In an article on Milton that I published about a year ago, I cited Dorothy L. Sayers
. She's known to most people familiar with her as the author of the Lord Peter Wimsey
detective novels, and in Britain, there's a society in her honor: The Dorothy L Sayers Society
. (Yes, there's no period after the "L" in British usage.)
I first learned of Sayers when I was living in Atherton, California from 1981 to 1984 as a "Turtle." That's what Mrs. Elizabeth S. Rosenfield called us -- "us" being the long line of poor history graduate students whom she took into her home for a nominal rent (only 50 dollars per month in my time), so long as we were willing to help her with her shopping and gardening.
Mrs. Rosenfield was one of the first female graduates
of Stanford University's Law School
(JD '24). Because of her generosity to history graduate students, her memory has been honored by Stanford's History Department, which offers an annual "Elizabeth Spilman Rosenfield Prize for Excellence in History Writing" for the best-written doctoral thesis (cf. pdf
: page 24).
Mrs. Rosenfield was a dignified lady with a wicked sense of humor. She enjoyed an evening scotch despite the protestations of her brother-in-law, an eminent research doctor, who warned her that alcohol kills T-cells and thus weakens the immune system. To gently spite him, Mrs. Rosenfield would pour herself a scotch each evening and recite a little 'poem' that she had composed:
By the trillions."
Then, she would smile. She was 86 years old, still healthy, sharp, and doing editing work for a medical research firm in San Francisco. She seemed to have T-cells to spare. Brain cells, too.
Despite her name, she was not Jewish but a nominal Protestant who had married a Jewish man from her Stanford Law School days. She had first noticed him because some days in class, he had sported two legs, but other days, just one. She had found this annoying and recalled thinking, "I do wish he'd decide how many legs he wants!" What he really wanted, it seems, was her, and his alternating states at least got her attention. When she became acquainted with him, she learned that he had lost his leg in The Great War -- as WWI was then called -- and that the stump was sometimes still too sensitive for his prosthetic leg. Eventually, he gave up the leg entirely and resigned himself to using crutches.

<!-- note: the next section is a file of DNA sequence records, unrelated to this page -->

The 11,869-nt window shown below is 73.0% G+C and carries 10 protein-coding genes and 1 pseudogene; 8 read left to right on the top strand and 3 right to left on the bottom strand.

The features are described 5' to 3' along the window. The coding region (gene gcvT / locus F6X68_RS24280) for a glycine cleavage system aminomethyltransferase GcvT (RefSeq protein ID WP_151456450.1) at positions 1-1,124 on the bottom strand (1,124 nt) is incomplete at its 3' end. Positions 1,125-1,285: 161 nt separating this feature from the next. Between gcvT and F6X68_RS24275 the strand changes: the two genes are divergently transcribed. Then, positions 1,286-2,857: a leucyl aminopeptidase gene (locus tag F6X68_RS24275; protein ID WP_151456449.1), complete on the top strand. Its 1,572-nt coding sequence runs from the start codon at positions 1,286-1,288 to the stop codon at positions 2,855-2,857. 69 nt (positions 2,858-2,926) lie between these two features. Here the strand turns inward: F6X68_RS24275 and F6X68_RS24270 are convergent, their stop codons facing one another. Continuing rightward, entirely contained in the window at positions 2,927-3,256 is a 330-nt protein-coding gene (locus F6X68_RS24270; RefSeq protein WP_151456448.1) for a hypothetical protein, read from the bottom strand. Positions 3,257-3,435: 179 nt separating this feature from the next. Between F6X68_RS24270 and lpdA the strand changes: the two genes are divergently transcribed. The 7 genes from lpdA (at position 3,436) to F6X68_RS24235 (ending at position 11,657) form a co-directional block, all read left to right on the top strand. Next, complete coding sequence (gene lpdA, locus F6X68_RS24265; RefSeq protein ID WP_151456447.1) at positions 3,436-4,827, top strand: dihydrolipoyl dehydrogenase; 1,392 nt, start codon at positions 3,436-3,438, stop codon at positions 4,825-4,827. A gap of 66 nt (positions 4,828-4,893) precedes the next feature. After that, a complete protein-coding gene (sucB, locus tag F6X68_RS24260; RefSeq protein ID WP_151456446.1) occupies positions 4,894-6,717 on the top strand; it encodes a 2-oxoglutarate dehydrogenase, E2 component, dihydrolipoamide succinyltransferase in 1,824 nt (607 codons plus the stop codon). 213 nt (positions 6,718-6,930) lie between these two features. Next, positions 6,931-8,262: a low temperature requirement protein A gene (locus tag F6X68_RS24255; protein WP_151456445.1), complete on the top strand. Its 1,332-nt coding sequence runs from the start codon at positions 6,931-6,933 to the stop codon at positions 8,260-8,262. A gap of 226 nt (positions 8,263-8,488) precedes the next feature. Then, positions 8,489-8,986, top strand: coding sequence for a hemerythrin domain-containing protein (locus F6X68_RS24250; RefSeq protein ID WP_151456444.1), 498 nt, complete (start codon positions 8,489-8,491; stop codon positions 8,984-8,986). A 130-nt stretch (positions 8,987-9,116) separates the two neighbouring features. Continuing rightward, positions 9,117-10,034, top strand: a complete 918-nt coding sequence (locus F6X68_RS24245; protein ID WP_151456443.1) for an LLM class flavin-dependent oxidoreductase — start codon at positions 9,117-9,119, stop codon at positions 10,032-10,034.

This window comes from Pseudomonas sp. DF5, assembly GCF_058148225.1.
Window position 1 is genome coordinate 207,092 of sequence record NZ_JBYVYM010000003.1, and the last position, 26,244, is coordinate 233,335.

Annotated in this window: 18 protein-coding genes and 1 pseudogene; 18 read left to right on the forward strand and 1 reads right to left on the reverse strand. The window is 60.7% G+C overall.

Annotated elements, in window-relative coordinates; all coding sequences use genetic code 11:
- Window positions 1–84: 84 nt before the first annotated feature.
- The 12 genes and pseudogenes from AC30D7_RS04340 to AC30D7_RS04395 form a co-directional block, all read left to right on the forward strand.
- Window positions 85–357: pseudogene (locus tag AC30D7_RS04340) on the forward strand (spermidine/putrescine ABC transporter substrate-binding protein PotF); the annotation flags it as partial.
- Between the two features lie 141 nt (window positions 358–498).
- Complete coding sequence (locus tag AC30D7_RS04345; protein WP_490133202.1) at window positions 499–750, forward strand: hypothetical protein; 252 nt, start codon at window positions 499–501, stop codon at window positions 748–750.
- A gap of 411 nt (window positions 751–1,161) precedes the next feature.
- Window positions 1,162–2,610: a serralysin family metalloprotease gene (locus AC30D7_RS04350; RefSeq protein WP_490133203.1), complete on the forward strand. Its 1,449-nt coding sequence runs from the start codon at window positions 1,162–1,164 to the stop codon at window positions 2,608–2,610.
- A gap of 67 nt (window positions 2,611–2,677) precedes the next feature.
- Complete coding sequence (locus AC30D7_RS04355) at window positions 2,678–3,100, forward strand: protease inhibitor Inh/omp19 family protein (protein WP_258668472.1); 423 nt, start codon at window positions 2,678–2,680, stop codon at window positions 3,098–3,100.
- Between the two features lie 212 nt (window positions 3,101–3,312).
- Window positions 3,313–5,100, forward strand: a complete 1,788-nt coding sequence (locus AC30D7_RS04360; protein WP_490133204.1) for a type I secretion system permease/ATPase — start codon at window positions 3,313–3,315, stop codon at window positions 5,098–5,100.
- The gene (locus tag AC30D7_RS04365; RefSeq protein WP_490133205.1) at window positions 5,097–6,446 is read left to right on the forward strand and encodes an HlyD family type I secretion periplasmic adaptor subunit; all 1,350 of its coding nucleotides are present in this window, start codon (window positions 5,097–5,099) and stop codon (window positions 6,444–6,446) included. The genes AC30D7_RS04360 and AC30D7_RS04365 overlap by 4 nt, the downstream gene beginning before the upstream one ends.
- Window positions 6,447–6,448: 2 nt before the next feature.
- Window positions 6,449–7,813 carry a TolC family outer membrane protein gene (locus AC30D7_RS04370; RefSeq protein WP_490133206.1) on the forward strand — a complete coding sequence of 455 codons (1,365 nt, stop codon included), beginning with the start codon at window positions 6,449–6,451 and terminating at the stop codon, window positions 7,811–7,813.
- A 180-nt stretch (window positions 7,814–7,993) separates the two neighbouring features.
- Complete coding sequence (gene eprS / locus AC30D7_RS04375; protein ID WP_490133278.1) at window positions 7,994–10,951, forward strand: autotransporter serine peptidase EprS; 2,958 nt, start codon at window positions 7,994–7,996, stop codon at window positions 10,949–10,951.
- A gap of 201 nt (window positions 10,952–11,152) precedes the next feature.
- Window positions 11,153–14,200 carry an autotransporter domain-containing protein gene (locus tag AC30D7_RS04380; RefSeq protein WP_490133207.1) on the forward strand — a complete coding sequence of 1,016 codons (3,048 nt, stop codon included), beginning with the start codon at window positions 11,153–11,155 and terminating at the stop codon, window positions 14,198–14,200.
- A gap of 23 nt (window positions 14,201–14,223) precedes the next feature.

His hero status served him well. At Stanford in the 1920s, law students were required to learn a foreign language. Mr. Rosenfield hated the requirement, but he discovered a solution. French was being taught by a lady from France whose Gaulic nationalism and hearty disdain for Germans earned Mr. Rosenfield an "A" just for having fought in The Great War as an American soldier against
the Germans, and thereby for
the French. He took her course for every required semester, finished with a perfect record, and didn't learn even one cedilla of French.
Mr. and Mrs. Rosenfield never had any children, but they did have a cat that lived 26 years and could understand English well enough to do whatever Mrs. Rosenfield suggested. I say "suggested" because as a cat-lover, she was never one to order
a cat to do anything. One time, during a particularly hot day, the cat just couldn't get comfortable anywhere and was lying sprawled out on the kitchen floor, wilting in the heat. Mrs. Rosenfield noticed this and suggested, "Well, why don't you just go lie down in the bathtub? It's probably cool in there." The cat promptly got up, went down the hall, and did exactly that.